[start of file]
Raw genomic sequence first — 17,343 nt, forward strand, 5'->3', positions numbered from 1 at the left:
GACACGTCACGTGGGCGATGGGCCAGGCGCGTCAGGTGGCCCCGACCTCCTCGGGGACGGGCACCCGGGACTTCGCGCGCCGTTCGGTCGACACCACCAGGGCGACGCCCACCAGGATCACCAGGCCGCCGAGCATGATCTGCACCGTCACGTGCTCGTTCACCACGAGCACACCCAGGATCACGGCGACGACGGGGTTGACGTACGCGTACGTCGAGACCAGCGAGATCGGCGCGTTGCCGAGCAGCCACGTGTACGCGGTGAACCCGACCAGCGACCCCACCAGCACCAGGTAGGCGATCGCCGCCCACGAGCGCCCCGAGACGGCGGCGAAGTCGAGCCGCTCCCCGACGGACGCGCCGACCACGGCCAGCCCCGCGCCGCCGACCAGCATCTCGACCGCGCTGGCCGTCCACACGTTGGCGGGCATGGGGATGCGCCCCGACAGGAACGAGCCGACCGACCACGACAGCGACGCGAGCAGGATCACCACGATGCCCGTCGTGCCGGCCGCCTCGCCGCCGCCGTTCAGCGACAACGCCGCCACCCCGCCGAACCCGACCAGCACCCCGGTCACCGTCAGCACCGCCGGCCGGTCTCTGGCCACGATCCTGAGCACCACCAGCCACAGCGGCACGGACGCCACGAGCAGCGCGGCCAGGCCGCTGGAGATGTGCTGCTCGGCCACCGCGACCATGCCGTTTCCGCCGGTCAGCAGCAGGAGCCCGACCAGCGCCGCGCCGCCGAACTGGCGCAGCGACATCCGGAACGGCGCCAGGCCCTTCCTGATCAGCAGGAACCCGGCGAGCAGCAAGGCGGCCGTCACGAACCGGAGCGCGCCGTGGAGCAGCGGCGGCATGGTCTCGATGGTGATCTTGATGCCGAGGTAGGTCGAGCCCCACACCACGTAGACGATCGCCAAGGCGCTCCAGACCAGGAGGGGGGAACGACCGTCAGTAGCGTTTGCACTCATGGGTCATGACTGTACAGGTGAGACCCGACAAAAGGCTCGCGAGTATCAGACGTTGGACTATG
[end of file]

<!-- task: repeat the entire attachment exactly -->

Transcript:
Raw genomic sequence first — 17,343 nt, forward strand, 5'->3', positions numbered from 1 at the left:
GACACGTCACGTGGGCGATGGGCCAGGCGCGTCAGGTGGCCCCGACCTCCTCGGGGACGGGCACCCGGGACTTCGCGCGCCGTTCGGTCGACACCACCAGGGCGACGCCCACCAGGATCACCAGGCCGCCGAGCATGATCTGCACCGTCACGTGCTCGTTCACCACGAGCACACCCAGGATCACGGCGACGACGGGGTTGACGTACGCGTACGTCGAGACCAGCGAGATCGGCGCGTTGCCGAGCAGCCACGTGTACGCGGTGAACCCGACCAGCGACCCCACCAGCACCAGGTAGGCGATCGCCGCCCACGAGCGCCCCGAGACGGCGGCGAAGTCGAGCCGCTCCCCGACGGACGCGCCGACCACGGCCAGCCCCGCGCCGCCGACCAGCATCTCGACCGCGCTGGCCGTCCACACGTTGGCGGGCATGGGGATGCGCCCCGACAGGAACGAGCCGACCGACCACGACAGCGACGCGAGCAGGATCACCACGATGCCCGTCGTGCCGGCCGCCTCGCCGCCGCCGTTCAGCGACAACGCCGCCACCCCGCCGAACCCGACCAGCACCCCGGTCACCGTCAGCACCGCCGGCCGGTCTCTGGCCACGATCCTGAGCACCACCAGCCACAGCGGCACGGACGCCACGAGCAGCGCGGCCAGGCCGCTGGAGATGTGCTGCTCGGCCACCGCGACCATGCCGTTTCCGCCGGTCAGCAGCAGGAGCCCGACCAGCGCCGCGCCGCCGAACTGGCGCAGCGACATCCGGAACGGCGCCAGGCCCTTCCTGATCAGCAGGAACCCGGCGAGCAGCAAGGCGGCCGTCACGAACCGGAGCGCGCCGTGGAGCAGCGGCGGCATGGTCTCGATGGTGATCTTGATGCCGAGGTAGGTCGAGCCCCACACCACGTAGACGATCGCCAAGGCGCTCCAGACCAGGAGGGGGGAACGACCGTCAGTAGCGTTTGCACTCATGGGTCATGACTGTACAGGTGAGACCCGACAAAAGGCTCGCGAGTATCAGACGTTGGACTATG